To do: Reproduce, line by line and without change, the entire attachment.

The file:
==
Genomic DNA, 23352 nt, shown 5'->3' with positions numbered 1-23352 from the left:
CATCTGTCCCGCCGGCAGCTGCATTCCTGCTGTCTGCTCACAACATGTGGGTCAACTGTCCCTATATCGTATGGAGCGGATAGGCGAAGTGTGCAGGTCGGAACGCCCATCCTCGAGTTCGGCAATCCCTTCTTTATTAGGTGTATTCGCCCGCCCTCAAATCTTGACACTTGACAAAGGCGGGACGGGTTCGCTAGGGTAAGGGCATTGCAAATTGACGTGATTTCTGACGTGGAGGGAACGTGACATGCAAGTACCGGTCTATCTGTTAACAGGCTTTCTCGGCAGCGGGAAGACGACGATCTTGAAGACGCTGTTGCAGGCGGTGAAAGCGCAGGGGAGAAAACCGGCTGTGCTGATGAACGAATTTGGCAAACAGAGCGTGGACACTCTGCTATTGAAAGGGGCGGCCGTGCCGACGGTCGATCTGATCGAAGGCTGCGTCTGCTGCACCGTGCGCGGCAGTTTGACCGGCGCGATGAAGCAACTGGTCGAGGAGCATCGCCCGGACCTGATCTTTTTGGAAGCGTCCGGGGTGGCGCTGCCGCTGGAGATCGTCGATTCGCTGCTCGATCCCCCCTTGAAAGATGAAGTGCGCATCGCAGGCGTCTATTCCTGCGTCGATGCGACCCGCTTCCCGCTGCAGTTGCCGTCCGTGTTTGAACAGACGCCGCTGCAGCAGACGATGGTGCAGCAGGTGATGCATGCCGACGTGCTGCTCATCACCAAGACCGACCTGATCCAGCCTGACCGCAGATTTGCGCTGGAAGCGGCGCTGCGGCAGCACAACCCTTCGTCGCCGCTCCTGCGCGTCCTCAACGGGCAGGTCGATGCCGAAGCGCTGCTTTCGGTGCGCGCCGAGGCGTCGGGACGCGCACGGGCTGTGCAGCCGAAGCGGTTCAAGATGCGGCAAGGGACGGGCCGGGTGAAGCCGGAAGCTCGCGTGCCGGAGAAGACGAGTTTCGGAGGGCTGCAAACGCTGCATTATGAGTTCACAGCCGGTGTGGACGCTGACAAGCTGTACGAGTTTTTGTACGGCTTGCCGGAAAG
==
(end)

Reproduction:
Genomic DNA, 23352 nt, shown 5'->3' with positions numbered 1-23352 from the left:
CATCTGTCCCGCCGGCAGCTGCATTCCTGCTGTCTGCTCACAACATGTGGGTCAACTGTCCCTATATCGTATGGAGCGGATAGGCGAAGTGTGCAGGTCGGAACGCCCATCCTCGAGTTCGGCAATCCCTTCTTTATTAGGTGTATTCGCCCGCCCTCAAATCTTGACACTTGACAAAGGCGGGACGGGTTCGCTAGGGTAAGGGCATTGCAAATTGACGTGATTTCTGACGTGGAGGGAACGTGACATGCAAGTACCGGTCTATCTGTTAACAGGCTTTCTCGGCAGCGGGAAGACGACGATCTTGAAGACGCTGTTGCAGGCGGTGAAAGCGCAGGGGAGAAAACCGGCTGTGCTGATGAACGAATTTGGCAAACAGAGCGTGGACACTCTGCTATTGAAAGGGGCGGCCGTGCCGACGGTCGATCTGATCGAAGGCTGCGTCTGCTGCACCGTGCGCGGCAGTTTGACCGGCGCGATGAAGCAACTGGTCGAGGAGCATCGCCCGGACCTGATCTTTTTGGAAGCGTCCGGGGTGGCGCTGCCGCTGGAGATCGTCGATTCGCTGCTCGATCCCCCCTTGAAAGATGAAGTGCGCATCGCAGGCGTCTATTCCTGCGTCGATGCGACCCGCTTCCCGCTGCAGTTGCCGTCCGTGTTTGAACAGACGCCGCTGCAGCAGACGATGGTGCAGCAGGTGATGCATGCCGACGTGCTGCTCATCACCAAGACCGACCTGATCCAGCCTGACCGCAGATTTGCGCTGGAAGCGGCGCTGCGGCAGCACAACCCTTCGTCGCCGCTCCTGCGCGTCCTCAACGGGCAGGTCGATGCCGAAGCGCTGCTTTCGGTGCGCGCCGAGGCGTCGGGACGCGCACGGGCTGTGCAGCCGAAGCGGTTCAAGATGCGGCAAGGGACGGGCCGGGTGAAGCCGGAAGCTCGCGTGCCGGAGAAGACGAGTTTCGGAGGGCTGCAAACGCTGCATTATGAGTTCACAGCCGGTGTGGACGCTGACAAGCTGTACGAGTTTTTGTACGGCTTGCCGGAAAG